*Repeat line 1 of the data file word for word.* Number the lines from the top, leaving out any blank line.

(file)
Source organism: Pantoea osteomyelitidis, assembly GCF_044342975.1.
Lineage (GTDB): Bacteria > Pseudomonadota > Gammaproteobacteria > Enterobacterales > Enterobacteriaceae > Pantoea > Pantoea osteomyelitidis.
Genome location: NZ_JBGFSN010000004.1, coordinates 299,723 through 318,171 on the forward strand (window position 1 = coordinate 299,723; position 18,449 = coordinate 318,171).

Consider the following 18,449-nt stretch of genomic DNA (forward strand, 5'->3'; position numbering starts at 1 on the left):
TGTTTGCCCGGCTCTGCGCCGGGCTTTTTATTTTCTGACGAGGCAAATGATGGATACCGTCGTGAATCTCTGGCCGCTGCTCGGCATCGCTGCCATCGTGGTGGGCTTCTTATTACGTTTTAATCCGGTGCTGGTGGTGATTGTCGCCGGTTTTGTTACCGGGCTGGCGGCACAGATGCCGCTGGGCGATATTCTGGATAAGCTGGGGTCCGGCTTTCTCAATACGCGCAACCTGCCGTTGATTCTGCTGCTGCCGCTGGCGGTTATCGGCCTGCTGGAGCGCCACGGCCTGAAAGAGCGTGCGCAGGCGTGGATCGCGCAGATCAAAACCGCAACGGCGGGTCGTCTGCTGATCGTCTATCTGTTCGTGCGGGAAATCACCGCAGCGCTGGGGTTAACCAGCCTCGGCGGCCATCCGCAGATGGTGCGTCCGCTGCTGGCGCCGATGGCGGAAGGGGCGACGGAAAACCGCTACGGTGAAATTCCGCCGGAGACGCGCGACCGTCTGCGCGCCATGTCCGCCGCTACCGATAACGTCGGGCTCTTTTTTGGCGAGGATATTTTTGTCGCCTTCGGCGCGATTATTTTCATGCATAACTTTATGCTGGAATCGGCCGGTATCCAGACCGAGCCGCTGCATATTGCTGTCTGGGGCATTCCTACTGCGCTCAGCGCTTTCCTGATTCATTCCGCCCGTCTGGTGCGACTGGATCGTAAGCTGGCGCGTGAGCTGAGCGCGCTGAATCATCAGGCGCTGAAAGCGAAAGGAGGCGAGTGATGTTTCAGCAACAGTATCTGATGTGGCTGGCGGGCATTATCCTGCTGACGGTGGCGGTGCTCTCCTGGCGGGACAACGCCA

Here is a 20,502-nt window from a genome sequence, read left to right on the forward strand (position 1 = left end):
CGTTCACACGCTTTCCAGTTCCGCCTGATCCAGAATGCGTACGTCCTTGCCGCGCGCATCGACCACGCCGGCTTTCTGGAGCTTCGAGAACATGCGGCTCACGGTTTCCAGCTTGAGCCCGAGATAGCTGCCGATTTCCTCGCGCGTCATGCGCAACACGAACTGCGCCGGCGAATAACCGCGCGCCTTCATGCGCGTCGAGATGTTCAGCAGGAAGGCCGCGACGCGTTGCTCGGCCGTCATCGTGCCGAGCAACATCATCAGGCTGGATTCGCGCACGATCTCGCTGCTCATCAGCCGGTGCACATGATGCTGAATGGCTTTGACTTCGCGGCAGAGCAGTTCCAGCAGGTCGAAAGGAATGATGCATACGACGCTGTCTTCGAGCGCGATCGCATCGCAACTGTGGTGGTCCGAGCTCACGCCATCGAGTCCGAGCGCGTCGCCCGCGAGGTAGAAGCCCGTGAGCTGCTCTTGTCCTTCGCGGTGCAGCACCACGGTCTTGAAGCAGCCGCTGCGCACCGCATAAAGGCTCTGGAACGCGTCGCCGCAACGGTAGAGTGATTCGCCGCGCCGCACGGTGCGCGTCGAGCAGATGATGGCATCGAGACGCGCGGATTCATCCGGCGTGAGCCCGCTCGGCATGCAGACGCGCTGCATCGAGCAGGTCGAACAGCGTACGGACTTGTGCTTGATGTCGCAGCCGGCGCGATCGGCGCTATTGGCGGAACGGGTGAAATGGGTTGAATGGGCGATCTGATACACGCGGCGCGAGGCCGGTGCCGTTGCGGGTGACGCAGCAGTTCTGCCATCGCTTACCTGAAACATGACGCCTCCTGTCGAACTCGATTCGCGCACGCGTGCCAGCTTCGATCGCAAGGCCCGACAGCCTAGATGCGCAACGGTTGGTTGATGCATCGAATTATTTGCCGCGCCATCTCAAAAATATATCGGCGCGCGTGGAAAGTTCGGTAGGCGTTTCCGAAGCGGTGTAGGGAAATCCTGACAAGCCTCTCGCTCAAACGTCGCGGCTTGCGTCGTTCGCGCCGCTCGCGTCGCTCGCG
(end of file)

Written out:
Source organism: Pantoea osteomyelitidis, assembly GCF_044342975.1.